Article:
By Kim Duke, NETA & AFAA Certified Trainer
Most of my clients have a desired goal of developing a sculpted body. Not too bulky, just lean and fit. They have come to me since they want a clear way to achieve this goal. I provide them with strength training to build their muscles, and with many of them we train aerobically and anaerobically with light to intense jumping-based exercises.
Commonly known as jump training, plyometrics (or plyos) train tissues to fire more explosively.
“Plyos are exercises that emphasize the elastic components of muscles and tendons to facilitate explosive movements,” says Justin Smith, co-director of Athletic Performance at the University of Vermont. “Developing coordination, balance, power, body control and reactivity – all of these can be gained through even the most basic plyometric exercises.”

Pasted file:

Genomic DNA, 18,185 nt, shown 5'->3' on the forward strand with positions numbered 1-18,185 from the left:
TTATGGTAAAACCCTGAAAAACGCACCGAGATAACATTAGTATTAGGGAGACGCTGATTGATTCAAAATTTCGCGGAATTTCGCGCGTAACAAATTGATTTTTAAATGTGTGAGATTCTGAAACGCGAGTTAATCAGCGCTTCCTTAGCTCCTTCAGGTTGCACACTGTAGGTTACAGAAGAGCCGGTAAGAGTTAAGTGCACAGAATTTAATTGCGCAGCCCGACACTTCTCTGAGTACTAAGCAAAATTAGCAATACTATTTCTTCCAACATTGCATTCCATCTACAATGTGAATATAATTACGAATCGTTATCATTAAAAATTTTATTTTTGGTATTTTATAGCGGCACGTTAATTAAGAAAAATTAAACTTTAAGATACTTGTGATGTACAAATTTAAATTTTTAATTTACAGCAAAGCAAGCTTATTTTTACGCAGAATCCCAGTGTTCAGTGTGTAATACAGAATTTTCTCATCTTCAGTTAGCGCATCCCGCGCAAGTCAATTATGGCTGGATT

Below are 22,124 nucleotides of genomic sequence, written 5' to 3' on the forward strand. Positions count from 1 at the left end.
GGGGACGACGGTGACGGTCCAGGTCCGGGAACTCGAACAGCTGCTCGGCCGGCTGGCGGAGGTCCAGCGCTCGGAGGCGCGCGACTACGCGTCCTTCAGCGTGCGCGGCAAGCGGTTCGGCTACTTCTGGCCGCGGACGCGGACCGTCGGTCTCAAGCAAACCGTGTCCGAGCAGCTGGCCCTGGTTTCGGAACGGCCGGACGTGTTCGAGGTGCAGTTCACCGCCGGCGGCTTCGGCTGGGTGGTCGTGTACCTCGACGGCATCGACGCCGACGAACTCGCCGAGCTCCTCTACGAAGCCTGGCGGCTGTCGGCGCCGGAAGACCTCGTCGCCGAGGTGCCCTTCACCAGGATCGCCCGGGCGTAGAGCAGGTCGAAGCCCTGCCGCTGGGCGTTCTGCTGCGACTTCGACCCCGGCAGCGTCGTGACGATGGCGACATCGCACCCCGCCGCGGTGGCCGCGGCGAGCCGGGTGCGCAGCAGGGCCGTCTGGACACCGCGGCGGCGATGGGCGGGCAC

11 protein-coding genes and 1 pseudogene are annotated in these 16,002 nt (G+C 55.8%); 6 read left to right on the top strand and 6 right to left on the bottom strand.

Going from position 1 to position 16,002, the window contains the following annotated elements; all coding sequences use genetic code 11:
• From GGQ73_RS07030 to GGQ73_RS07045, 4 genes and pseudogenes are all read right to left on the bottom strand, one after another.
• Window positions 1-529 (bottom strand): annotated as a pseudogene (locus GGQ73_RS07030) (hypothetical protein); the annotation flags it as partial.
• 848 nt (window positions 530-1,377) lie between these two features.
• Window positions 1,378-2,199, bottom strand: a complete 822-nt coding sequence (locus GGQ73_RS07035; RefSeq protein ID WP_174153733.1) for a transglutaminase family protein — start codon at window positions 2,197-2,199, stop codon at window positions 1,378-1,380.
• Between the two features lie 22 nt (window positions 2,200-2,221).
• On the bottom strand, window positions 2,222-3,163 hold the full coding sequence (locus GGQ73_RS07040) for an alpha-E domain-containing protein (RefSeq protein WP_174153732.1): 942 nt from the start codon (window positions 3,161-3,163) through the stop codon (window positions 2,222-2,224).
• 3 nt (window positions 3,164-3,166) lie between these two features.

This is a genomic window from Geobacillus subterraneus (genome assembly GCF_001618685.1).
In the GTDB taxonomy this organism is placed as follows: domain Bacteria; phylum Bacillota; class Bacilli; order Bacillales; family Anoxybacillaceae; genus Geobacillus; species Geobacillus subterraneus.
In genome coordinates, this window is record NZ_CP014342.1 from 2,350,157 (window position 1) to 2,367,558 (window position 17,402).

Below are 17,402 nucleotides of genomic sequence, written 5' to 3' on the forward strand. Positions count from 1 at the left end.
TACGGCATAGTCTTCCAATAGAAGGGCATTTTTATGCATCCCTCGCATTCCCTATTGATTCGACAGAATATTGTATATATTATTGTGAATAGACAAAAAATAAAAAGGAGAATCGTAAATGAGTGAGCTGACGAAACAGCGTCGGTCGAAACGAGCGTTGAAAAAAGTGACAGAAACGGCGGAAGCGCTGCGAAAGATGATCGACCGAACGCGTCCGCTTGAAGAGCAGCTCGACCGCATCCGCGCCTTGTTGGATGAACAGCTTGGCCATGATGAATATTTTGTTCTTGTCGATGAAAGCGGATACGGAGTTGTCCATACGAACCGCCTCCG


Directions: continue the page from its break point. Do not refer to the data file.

Think of your muscles like springs. When you add force and compress the coil shape, it absorbs your potential energy. Remove the force and the energy is released, allowing the spring to return to its normal shape, but in a quick, explosive manner. Your muscles work the same way. The connective tissues store elastic energy during the loading phase, such as a squat, and then give you the power to jump as that energy is released.
Athletes rely on plyometric-based training to jump higher, be lightning fast on their feet and optimize total athletic performance. But, that does not mean jumping is just for those in the game.
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